According to the invention, roughly described, an intermediary process is installed on each client machine. Typically the intermediary process is installed as an NT service. When the client machine boots up, the intermediary service automatically starts up with the administrator name and password. The service thus carries administrator permissions. Thereafter, whenever the administrative agent on the client computer system unsuccessfully attempts to modify a registry entry in response to a command from the centralized administrative server, the agent passes a request to the intermediary service to perform the modification. The intermediary service is able to perform the desired operation because it has sufficient permission to do so even if the administrative agent does not.

BRIEF DESCRIPTION OF THE DRAWINGS

The invention will be described with respect to particular embodiments thereof, and reference will be made to the drawings, in which:

FIG. 1 is a symbolic block diagram of a computer network incorporating the invention.

FIG. 2 is a symbolic flow chart of the administrative agent process flow in an embodiment of the invention.

FIG. 3 is a symbolic flow chart of the intermediary registry modification service process flow in an embodiment of the invention.

FIG. 4 is a symbolic flow chart of an example series of steps that take place on a client machine.

DETAILED DESCRIPTION

FIG. 1 is a symbolic block diagram of a computer network 100 incorporating the invention. It includes client computer systems 110, 112, 114, 116, 118, 120, 122 and 124, all running WindowsNT Workstation 4.0, for example. Also connected to the network 100 is a centralized administration server 126, running WindowsNT Server 4.0. The network topology of FIG. 1 includes two subnets 128 and 130 connected together via a router 132, but the invention can be used with any network topology including local area networks (LANs) and wide area networks (WANs).

The central administration server 126 runs various conventional network administration programs, including one which is able to distribute software and install it remotely on the various client machines. This tool is used to install two programs on each client machine. The first is an administrative agent which periodically queries the administrative database on the central administrative server 126 and attempts to execute instructions specified for the client machine. The second is an intermediary process, called a registry modification service, which runs as an NT background service with administrator permissions on the client machine. As used herein, the term "process" refers to executing programs, parts of executing programs, NT "services", and so on.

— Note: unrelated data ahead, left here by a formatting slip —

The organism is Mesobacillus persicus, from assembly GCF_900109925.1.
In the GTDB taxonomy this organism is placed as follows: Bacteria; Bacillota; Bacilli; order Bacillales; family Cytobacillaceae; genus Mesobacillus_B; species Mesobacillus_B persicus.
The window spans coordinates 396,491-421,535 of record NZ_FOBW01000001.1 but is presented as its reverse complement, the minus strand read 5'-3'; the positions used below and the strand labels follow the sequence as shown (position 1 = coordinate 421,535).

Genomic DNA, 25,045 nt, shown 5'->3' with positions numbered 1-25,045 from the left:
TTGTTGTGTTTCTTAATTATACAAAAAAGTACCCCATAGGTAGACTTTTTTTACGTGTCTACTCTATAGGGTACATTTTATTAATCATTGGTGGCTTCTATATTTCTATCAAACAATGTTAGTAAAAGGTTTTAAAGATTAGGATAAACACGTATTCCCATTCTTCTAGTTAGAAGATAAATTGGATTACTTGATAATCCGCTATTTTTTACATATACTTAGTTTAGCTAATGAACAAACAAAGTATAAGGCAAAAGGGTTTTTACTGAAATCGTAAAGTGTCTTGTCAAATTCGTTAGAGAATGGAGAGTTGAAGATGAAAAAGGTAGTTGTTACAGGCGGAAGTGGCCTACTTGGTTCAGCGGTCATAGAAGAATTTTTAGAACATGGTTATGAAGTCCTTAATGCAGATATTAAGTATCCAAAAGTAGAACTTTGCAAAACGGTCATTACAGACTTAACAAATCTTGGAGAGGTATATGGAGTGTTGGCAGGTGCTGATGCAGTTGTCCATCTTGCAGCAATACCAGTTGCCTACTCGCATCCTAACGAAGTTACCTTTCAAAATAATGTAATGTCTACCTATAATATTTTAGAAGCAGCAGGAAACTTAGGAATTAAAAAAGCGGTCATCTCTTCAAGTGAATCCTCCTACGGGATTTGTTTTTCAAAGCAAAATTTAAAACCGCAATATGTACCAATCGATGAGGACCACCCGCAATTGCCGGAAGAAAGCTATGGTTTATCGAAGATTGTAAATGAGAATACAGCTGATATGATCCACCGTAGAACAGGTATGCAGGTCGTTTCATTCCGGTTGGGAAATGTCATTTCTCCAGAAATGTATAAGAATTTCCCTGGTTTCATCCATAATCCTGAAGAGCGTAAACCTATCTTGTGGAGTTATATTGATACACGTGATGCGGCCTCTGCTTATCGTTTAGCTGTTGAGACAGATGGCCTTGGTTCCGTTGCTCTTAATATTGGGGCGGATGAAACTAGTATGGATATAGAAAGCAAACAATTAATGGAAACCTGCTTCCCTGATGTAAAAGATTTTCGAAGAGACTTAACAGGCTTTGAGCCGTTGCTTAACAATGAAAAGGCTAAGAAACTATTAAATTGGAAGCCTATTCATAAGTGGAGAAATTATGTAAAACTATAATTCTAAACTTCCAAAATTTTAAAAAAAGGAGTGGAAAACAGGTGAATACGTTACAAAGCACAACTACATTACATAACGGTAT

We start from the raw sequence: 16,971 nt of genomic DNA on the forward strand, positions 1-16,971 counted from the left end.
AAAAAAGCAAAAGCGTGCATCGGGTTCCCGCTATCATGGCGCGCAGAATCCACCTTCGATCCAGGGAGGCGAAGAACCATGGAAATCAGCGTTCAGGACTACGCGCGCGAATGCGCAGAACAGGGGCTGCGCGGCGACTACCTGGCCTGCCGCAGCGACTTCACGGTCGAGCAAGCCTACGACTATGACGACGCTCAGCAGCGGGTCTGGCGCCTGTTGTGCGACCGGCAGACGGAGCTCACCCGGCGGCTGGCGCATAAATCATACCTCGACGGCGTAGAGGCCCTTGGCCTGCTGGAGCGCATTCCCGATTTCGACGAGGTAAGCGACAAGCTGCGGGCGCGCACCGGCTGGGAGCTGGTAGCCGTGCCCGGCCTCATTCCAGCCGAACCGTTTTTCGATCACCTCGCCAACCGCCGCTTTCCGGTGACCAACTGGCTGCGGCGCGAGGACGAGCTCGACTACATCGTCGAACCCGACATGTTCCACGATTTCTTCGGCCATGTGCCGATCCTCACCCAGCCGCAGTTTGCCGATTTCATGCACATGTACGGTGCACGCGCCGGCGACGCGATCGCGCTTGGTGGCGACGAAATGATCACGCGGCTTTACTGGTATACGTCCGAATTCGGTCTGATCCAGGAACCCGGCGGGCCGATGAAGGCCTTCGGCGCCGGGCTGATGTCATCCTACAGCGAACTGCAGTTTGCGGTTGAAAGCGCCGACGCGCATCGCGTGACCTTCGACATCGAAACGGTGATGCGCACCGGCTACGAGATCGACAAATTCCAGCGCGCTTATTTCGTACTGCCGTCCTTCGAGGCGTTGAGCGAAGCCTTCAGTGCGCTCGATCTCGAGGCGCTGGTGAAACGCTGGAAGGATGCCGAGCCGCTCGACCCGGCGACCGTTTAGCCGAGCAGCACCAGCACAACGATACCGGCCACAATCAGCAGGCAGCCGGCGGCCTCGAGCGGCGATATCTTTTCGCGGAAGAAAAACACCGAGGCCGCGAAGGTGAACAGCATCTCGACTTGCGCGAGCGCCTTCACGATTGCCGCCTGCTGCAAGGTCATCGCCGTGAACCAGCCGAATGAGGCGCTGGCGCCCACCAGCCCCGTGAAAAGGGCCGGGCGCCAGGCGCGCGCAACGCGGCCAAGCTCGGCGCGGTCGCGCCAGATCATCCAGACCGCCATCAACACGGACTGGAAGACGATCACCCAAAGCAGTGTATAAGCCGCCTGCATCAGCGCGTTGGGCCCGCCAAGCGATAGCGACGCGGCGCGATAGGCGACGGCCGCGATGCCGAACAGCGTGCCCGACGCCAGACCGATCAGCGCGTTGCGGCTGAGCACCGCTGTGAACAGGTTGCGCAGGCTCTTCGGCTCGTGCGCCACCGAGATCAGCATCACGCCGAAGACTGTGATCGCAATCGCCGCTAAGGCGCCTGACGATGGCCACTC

FIG. 2 is a symbolic flow chart illustrating the steps performed by the administrative agent running on the client machine. In a step 210, the agent performs its initialization functions. Among other things, step 210 includes locating the shared data directory which contains the database of administrative instructions. The agent enumerates all waiting job activity that matches the local machine's current logon user name and builds a list of things to be modified by the agent. These are essentially the instructions or commands from the centralized administrative server to the local client machine.

In step 212, the agent determines whether there are any instructions pending in the administrative database for the local machine's current logon user name. If not, then the agent process goes to sleep for a fixed period of time, for example 15 minutes. When it awakes, it returns to step 212 to check for any new instructions.

If there are instructions in the administrative database for the local machine's user name, then in step 214, an instruction is retrieved from the database. Part of the instruction includes an operation code, which indicates the type of operation which the agent is to perform. Not all operations relate to the registry, but those that do generally call for either adding, modifying, renaming or deleting a registry key or registry value.

In step 216, in response to the instruction, the agent process switches on the operation code. For simplicity of illustration, only one branch of the switch is shown in FIG. 2, but it will be understood that each operation code or group of similar operation codes has its own branch.

In step 218, the agent process attempts to perform the specified operation on the registry, using the standard WindowsNT application program interface (API) calls for registry modification. In a step 220, it is determined whether the operation has failed for insufficient permission. If the operation succeeded, then the end of the switch statement is reached in step 222 and the agent process returns to step 212 to determine whether there are any further instructions pending for the local client machine. The operation will not fail for insufficient permission, for example, if the target registry entry is not protected.